The legend of King Arthur's queen Guinevere and her fatal love for the knight Sir Lancelot was extremely popular in the Middle Ages when most people had arranged marriages, even peasants. Although the Cathar-influenced troubadour culture in the south of France tended to glorify love outside of marriage, the basic plot of the legend is that adulterous romance has heavy consequences. The dalliance of Guinevere and Lancelot led to the destruction of Camelot and ruined many people's lives. According to the old legends, both Lancelot and Guinevere entered monasteries and ended their days in prayer and repentance.
The story was taken up by subsequent generations. Although Tennyson captures the intoxication of the initial infatuation in one of his poems, he also shows the many tears and repentance after disaster has overtaken the lovers and the kingdom.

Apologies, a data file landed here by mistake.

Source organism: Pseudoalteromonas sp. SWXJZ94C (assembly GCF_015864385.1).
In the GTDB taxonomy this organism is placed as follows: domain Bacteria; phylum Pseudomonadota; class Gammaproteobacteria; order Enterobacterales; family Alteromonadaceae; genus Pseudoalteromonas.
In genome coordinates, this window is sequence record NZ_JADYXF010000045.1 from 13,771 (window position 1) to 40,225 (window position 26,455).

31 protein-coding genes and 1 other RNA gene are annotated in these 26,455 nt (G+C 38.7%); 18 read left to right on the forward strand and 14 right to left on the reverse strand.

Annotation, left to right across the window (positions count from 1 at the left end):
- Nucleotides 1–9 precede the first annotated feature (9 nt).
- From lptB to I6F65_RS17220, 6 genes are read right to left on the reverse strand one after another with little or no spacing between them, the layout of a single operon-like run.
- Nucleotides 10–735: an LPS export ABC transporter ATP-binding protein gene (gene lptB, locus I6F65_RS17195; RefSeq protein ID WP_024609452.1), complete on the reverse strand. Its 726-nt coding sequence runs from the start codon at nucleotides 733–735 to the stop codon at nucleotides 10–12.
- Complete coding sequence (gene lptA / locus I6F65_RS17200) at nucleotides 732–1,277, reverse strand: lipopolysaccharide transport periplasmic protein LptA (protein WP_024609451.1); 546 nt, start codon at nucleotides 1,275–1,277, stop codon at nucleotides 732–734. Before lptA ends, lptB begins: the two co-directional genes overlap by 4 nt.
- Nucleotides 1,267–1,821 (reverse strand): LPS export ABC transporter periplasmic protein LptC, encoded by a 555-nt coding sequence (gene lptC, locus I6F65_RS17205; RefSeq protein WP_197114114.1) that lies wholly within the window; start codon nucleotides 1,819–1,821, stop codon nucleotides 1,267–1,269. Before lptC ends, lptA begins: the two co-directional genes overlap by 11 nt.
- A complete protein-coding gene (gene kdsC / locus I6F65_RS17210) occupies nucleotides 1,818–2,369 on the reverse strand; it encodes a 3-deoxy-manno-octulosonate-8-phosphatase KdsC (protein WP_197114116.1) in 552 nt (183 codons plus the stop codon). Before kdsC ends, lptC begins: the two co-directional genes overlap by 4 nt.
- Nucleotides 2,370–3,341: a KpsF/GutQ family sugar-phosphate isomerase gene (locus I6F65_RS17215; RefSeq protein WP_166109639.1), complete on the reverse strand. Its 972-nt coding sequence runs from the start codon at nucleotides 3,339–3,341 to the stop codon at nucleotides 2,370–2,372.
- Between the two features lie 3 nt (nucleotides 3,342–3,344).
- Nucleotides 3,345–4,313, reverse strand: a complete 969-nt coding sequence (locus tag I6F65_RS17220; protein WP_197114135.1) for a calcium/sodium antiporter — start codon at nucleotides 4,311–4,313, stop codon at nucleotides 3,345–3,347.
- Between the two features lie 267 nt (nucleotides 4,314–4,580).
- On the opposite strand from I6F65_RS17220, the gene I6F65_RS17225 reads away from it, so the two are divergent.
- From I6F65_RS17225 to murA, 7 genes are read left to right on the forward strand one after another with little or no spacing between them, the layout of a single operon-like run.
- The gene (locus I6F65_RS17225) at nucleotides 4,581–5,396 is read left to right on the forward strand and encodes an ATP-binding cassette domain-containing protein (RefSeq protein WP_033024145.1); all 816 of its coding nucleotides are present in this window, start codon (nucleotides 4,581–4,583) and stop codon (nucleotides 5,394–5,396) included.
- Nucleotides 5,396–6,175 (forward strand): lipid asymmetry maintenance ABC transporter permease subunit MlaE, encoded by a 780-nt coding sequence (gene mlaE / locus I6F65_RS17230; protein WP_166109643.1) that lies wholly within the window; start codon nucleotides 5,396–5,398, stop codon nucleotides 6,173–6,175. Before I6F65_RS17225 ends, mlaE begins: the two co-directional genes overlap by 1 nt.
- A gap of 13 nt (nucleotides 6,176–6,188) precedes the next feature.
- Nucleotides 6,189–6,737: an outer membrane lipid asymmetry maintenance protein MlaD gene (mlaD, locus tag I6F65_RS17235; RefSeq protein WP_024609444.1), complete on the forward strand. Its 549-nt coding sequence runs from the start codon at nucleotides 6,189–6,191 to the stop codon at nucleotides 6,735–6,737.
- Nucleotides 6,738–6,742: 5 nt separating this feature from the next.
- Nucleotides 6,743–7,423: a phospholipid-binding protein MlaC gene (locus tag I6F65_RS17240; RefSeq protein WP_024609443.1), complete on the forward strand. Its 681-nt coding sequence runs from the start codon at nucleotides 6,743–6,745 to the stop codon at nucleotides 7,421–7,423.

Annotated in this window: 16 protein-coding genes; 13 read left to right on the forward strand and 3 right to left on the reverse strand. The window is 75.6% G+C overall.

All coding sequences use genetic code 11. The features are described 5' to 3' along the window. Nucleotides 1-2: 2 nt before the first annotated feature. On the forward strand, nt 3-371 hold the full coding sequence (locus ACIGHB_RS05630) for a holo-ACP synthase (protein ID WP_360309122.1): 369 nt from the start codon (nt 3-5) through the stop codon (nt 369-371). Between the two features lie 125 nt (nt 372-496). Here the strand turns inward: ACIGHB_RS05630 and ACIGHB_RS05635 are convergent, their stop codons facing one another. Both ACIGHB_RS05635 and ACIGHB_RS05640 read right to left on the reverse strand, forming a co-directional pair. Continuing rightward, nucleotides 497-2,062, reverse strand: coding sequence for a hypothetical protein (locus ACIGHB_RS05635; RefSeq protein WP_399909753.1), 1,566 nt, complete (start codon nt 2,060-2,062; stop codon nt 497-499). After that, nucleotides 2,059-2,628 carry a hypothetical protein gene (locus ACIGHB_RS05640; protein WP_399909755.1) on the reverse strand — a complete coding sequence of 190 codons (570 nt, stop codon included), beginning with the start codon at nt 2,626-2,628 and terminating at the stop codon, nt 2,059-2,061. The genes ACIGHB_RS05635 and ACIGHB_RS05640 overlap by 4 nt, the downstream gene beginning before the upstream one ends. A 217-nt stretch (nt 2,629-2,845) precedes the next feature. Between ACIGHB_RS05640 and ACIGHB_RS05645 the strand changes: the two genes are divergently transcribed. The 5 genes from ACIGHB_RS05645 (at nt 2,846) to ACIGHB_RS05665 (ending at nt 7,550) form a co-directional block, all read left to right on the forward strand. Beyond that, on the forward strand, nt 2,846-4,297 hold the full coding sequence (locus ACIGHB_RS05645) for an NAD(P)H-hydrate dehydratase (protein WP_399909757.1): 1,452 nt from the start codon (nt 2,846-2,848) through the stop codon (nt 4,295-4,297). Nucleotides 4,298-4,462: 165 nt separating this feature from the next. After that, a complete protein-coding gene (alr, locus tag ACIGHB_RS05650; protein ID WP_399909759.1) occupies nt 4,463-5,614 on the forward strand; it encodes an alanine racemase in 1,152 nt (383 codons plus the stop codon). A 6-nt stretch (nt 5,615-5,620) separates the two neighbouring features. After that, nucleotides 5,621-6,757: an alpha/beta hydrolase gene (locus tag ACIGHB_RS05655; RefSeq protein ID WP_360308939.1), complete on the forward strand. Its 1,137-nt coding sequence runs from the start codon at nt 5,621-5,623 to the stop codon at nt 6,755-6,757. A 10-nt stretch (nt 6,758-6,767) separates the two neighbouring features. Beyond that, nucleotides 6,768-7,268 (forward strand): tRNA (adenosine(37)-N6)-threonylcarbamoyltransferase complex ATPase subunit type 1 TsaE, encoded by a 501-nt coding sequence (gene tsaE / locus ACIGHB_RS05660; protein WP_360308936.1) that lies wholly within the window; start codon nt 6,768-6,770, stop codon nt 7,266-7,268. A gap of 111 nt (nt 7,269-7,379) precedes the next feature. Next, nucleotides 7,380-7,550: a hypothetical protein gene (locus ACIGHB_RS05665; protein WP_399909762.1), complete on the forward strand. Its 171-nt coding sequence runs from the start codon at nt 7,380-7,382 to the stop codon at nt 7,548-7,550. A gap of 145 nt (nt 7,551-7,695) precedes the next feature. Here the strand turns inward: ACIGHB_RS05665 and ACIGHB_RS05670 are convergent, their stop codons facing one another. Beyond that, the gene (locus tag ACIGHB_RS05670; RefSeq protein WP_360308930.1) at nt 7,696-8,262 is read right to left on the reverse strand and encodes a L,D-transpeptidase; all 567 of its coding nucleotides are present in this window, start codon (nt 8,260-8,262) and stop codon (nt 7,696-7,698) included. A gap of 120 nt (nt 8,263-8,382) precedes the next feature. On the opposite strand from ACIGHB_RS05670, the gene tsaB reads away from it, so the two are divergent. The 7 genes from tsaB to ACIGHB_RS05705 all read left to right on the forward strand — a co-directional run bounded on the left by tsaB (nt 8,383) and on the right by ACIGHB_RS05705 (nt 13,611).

Here is an excerpt from Tennyson's "Sir Lancelot and Queen Guinevere:"
Then, in the boyhood of the year,Share
Sir Launcelot and Queen Guinevere
Rode thro' the coverts of the deer,
With blissful treble ringing clear.
She seem'd a part of joyous Spring;
A gown of grass-green silk she wore,
Buckled with golden clasps before;
A light-green tuft of plumes she bore
Closed in a golden ring.
Here is Tennyson's rendition of the queen's repentance.